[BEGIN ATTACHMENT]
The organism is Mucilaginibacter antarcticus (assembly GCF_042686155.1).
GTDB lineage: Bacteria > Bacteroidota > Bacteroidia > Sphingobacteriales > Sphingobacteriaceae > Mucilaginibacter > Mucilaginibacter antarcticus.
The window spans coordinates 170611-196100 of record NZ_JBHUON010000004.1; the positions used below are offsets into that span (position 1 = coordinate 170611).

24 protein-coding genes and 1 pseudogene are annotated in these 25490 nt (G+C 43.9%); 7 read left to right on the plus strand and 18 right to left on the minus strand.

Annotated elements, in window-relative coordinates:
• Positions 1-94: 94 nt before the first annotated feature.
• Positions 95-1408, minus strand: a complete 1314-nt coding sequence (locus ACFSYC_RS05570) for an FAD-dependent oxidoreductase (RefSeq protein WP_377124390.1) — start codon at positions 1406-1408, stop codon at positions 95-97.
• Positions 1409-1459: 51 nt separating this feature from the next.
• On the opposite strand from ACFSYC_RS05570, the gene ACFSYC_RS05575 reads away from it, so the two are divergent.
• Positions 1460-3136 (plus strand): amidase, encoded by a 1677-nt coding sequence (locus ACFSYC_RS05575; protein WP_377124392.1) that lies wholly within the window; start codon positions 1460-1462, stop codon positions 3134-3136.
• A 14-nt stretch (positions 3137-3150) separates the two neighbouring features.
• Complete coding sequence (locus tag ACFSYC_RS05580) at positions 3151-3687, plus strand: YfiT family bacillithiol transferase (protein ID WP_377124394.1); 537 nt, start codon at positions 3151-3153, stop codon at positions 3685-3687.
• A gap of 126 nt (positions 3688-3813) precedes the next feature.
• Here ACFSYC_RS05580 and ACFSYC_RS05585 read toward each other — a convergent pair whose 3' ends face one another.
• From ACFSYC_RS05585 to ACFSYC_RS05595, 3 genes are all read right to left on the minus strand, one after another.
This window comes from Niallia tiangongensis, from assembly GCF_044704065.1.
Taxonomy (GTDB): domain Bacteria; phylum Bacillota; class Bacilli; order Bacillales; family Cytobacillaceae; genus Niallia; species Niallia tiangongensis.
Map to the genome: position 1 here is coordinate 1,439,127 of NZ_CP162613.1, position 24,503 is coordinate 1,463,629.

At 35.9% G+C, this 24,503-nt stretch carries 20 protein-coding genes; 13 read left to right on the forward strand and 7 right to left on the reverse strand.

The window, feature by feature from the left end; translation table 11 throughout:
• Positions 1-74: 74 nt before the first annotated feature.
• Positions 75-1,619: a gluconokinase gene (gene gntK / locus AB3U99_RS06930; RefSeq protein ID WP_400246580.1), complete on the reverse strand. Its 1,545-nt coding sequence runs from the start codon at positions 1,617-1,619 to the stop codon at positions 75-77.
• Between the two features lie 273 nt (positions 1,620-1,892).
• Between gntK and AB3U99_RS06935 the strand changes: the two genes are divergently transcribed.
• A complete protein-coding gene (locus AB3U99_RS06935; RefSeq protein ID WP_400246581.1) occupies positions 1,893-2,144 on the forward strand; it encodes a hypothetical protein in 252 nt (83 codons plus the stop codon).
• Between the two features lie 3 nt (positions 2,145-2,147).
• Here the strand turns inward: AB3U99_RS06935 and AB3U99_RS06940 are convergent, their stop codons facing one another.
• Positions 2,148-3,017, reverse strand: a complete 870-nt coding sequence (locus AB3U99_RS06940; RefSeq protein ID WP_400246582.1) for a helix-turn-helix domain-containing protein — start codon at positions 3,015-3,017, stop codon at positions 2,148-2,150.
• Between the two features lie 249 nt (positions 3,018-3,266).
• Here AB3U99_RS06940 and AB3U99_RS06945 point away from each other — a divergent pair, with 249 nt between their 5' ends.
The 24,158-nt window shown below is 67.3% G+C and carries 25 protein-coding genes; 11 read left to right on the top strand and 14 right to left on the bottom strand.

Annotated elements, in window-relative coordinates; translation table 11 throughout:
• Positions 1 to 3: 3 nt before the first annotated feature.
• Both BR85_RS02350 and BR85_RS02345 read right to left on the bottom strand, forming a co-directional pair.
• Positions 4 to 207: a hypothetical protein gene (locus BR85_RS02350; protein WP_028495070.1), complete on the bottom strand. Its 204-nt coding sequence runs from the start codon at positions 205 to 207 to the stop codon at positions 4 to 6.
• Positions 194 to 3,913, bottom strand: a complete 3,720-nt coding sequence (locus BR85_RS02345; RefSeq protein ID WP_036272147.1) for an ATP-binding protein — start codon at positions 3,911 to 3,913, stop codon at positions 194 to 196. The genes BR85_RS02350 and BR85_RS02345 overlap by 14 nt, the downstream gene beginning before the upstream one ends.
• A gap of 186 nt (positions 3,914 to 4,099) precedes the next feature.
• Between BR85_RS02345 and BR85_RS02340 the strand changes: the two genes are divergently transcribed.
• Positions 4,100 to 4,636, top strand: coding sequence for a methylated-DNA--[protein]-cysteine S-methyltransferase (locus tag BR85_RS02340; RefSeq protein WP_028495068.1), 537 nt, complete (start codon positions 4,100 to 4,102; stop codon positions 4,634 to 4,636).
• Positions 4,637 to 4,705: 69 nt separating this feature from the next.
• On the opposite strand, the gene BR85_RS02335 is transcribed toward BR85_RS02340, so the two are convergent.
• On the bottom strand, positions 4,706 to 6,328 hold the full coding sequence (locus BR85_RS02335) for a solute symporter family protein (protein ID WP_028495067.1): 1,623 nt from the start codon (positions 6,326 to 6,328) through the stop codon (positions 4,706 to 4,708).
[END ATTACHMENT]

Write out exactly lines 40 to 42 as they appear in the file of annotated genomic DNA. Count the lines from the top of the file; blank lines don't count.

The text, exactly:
• Positions 4,637 to 4,705: 69 nt separating this feature from the next.
• On the opposite strand, the gene BR85_RS02335 is transcribed toward BR85_RS02340, so the two are convergent.
• On the bottom strand, positions 4,706 to 6,328 hold the full coding sequence (locus BR85_RS02335) for a solute symporter family protein (protein ID WP_028495067.1): 1,623 nt from the start codon (positions 6,326 to 6,328) through the stop codon (positions 4,706 to 4,708).